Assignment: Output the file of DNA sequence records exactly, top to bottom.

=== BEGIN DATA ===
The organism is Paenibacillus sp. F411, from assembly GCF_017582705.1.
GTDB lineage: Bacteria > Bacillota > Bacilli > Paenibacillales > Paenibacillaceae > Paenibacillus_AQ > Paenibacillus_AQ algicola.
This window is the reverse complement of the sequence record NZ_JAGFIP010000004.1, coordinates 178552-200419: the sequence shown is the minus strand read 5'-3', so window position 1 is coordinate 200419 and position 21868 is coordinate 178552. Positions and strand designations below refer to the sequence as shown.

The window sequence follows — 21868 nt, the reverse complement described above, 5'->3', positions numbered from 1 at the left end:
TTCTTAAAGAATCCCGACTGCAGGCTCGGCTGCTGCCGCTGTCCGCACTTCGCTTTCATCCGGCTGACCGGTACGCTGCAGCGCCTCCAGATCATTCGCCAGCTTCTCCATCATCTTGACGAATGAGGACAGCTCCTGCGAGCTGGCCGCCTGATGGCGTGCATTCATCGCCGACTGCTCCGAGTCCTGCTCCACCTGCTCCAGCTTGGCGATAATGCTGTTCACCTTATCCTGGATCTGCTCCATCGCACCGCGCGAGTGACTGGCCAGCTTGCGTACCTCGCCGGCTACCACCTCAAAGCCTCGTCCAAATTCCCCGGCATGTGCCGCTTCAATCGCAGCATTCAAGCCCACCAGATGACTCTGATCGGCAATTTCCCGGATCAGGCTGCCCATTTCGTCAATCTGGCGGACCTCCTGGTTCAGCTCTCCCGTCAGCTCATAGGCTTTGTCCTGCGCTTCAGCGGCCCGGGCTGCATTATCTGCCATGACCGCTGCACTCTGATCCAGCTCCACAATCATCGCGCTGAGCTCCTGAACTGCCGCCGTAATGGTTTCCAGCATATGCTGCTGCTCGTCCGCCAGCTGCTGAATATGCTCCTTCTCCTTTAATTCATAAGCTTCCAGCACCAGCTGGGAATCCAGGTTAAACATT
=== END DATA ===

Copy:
The organism is Paenibacillus sp. F411, from assembly GCF_017582705.1.
GTDB lineage: Bacteria > Bacillota > Bacilli > Paenibacillales > Paenibacillaceae > Paenibacillus_AQ > Paenibacillus_AQ algicola.
This window is the reverse complement of the sequence record NZ_JAGFIP010000004.1, coordinates 178552-200419: the sequence shown is the minus strand read 5'-3', so window position 1 is coordinate 200419 and position 21868 is coordinate 178552. Positions and strand designations below refer to the sequence as shown.

The window sequence follows — 21868 nt, the reverse complement described above, 5'->3', positions numbered from 1 at the left end:
TTCTTAAAGAATCCCGACTGCAGGCTCGGCTGCTGCCGCTGTCCGCACTTCGCTTTCATCCGGCTGACCGGTACGCTGCAGCGCCTCCAGATCATTCGCCAGCTTCTCCATCATCTTGACGAATGAGGACAGCTCCTGCGAGCTGGCCGCCTGATGGCGTGCATTCATCGCCGACTGCTCCGAGTCCTGCTCCACCTGCTCCAGCTTGGCGATAATGCTGTTCACCTTATCCTGGATCTGCTCCATCGCACCGCGCGAGTGACTGGCCAGCTTGCGTACCTCGCCGGCTACCACCTCAAAGCCTCGTCCAAATTCCCCGGCATGTGCCGCTTCAATCGCAGCATTCAAGCCCACCAGATGACTCTGATCGGCAATTTCCCGGATCAGGCTGCCCATTTCGTCAATCTGGCGGACCTCCTGGTTCAGCTCTCCCGTCAGCTCATAGGCTTTGTCCTGCGCTTCAGCGGCCCGGGCTGCATTATCTGCCATGACCGCTGCACTCTGATCCAGCTCCACAATCATCGCGCTGAGCTCCTGAACTGCCGCCGTAATGGTTTCCAGCATATGCTGCTGCTCGTCCGCCAGCTGCTGAATATGCTCCTTCTCCTTTAATTCATAAGCTTCCAGCACCAGCTGGGAATCCAGGTTAAACATT